Illustrative examples of unsaturated alkyd resins that may be employed are those produced by reaction of the following ingredients: ethylene glycol and maleic anhydride; glycerine and maleic anhydride; diethylene glycol, maleic anhydride and phthalic anhydride; diethylene glycol and itaeonic acid; ethylene glycol, maleic anhydride and succinic acid; ethylene glycol, maleic anhydride and tetrafluorosuccinic acid; ethylene glycol, itaconic acid and phthalic anhydride; diethylene glycol, maleic anhydride and tung oil acids; ethylene glycol, maleic anhydride, linseed oil acids and phthalic anhydride; diethylene glycol and maleic anhydride; ethylene glycol, maleic anhydride and stearic acid; diethylene glycol, maleic anhydride and decyl alcohol; ethylene glycol, maleic anhydride, octyl alcohol and acetic anhydride; diethylene glycol, fumaric acid, tetrahydroabietyl alcohol and linseed oil fatty acids;

alpha-propylene glycol and maleic anhydride; diethylene glycol, fumaric acid and benzyl alcohol; diethylene glycol, fumaric acid and tetrahydroabietyl alcohol; ethylene glycol, fumaric acid and omega-hydroxydecanoic acid; diethylene glycol, fumaric acid and linseed oil fatty acid monoglycerides; etc. Reference is made to the following patents for more detailed information regarding the ingredients, the preparation, and additional examples of modified and unmodified unsaturated alkyd resins that may be copolymerized with N-vinyl-Z-oxazolidone to yield new synthetic compositions having a wide variety of commercial applications: 2,409,633, 2,443,740, 2,443,741, 2,485,294, and 2,510,503.

Mixtures of any of the aforementioned polymerizable materials in any proportions may be copolymerized with N-vinyl-2-oxazolidone. For example, I may copolymerize N-vinyl-2-oxazolidone with an unsaturated alkyd resin alone, e. g., diethylene glycol maleate, etc., or, also alone, a compound containing a CH =C grouping (which compound is dilferent from N-vinyl-2-oxazolidone), e. g., styrene, diallyl succinate, triallyl cyanurate, etc, or a mixture of such a resin and compound. Mixtures of different unsaturated alkyd resins and of different compounds containing a CH =C grouping sometimes may be employed advantageously in making a copolymer thereof with N- vinyl-2-oxazolidone.

In the production of copolymers or interpolymers, the N-vinyl-Z-oxazolidone generally constitutes at least by weight of the mixture of copolymerizable materials, e. g., from 10% to 90 or 95% or even as high as 98 or 99% by weight of the aforesaid mixture.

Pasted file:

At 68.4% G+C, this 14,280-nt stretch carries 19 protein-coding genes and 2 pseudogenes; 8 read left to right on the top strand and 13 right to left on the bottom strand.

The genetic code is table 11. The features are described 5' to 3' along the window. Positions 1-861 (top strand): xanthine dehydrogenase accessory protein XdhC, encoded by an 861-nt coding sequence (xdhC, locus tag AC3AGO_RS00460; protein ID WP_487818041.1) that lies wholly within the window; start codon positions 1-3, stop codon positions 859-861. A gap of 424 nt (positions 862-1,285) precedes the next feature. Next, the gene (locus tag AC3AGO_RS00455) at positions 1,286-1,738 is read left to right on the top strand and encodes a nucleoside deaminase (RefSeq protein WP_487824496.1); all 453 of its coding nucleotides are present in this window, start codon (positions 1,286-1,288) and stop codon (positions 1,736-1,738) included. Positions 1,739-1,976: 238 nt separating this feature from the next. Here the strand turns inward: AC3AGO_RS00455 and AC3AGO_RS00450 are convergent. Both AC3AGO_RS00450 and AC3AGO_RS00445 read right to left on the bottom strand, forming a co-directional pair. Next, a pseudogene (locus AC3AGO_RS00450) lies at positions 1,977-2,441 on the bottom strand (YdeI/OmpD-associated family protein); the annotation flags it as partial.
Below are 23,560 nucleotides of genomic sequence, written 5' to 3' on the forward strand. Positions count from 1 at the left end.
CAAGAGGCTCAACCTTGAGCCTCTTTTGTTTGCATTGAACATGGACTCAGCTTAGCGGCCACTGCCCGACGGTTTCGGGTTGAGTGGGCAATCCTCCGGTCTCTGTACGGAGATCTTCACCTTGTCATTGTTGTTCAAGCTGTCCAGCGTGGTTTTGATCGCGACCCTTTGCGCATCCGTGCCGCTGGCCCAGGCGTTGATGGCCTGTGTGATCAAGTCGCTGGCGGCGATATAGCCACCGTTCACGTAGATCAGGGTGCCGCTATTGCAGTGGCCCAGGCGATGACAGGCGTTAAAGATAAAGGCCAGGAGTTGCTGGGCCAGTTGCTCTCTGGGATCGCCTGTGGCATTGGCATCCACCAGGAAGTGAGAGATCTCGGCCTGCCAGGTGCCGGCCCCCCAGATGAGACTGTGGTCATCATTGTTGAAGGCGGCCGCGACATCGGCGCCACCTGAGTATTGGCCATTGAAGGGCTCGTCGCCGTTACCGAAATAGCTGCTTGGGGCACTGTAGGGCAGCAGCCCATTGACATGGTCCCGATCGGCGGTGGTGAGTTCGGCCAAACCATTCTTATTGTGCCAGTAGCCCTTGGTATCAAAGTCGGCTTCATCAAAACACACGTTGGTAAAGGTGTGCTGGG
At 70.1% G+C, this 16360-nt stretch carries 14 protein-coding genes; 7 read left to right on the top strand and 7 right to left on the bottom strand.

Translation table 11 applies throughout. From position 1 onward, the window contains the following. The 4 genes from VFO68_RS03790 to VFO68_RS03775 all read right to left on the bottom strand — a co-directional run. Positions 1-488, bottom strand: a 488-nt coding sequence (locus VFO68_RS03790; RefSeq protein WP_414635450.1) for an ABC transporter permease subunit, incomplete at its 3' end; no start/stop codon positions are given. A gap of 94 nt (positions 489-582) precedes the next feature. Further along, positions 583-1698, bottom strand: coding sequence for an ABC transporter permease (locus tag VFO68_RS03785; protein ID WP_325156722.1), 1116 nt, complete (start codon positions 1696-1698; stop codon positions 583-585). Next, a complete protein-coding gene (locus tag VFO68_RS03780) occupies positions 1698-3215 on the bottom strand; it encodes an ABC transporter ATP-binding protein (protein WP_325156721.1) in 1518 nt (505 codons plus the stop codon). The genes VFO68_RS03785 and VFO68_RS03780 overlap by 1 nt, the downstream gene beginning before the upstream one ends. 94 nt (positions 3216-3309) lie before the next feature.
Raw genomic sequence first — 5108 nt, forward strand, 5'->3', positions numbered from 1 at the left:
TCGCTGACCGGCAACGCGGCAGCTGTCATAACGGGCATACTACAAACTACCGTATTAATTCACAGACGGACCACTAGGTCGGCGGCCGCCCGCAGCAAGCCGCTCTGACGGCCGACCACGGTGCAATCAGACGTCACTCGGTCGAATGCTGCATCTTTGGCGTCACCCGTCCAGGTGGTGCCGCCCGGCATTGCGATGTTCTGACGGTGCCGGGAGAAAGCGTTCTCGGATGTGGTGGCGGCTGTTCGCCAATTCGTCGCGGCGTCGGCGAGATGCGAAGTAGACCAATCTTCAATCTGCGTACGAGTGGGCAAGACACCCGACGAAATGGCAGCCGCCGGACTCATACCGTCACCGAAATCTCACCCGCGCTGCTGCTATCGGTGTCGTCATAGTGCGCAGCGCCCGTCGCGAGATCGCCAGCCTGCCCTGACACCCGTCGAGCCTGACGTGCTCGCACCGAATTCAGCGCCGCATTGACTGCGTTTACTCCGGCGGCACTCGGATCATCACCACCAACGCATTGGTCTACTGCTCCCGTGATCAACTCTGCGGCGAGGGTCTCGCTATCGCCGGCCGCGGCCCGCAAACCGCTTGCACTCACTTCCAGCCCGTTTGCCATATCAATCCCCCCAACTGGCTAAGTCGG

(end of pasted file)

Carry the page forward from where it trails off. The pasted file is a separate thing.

Any suitable means may be used in effecting polymerization of N-vinyl-Z-oxazolidone alone or admixed with one or more other unsaturated substances which are copolymerizable therewith. Heat, light, or both heat and light, with or without a polymerization catalyst, can be used. A polymerization catalyst preferably is employed in order to shorten the period of time required for completion of the polymerization reaction. Any of the polymerization catalysts which are suitable for use in polymerizing compounds containing an ethylenically unsaturated grouping, specifically a vinyl grouping, can

beemployed. Among such catalysts are the inorganic peroxides, e. g., hydrogen peroxide, barium peroxide,

magnesium peroxide, etc., and the various organic peroxy' catalysts, illustrative examples of which latter are: the

dialkyl peroxides, e. g., diethyl peroxide, dipropyl peroxide, dibutyl peroxide, dilauryl peroxide, dioleyl peroxide, distearyl peroxide, di-(tert.-butyl) peroxide and di-(terL- amyl) peroxide, such peroxides often being designated as ethyl, propyl, butyl, lauryl, oleyl, stearyl, tert.-bntyl and tert.-amyl peroxides; the alkyl hydrogen peroxides, e. g., tert.-butyl hydrogen peroxide (terL-butyl hydroperoxide), tert.-amyl hydrogen peroxide (tert.-amyl hydroperoxide), etc.; symmetrical diacyl peroxides, for instance peroxides which commonly are known under such names as acetyl peroxide, propionyl peroxide, lauroyl peroxide, stearoyl peroxide, malonyl peroxide, succinyl peroxide, phthaloyl peroxide, benzoyl peroxide, etc.; fatty oil acid peroxides, e. g., coconut oil acid peroxides, etc.; unsymmetrical or mixed diacyl peroxides, e. g., acetyl benzoyl peroxide, propionyl benzoyl peroxide, etc.; terpene oxides, e. g., ascaridole, etc.; and salts of inorganic per-acids, e. g., ammonium persulfate, sodium persulfate, potassium persulfate, sodium percarbonate, potassium percarbonate, sodium perborate, potassium perborate, sodium perphosphate, potassium perphosphate,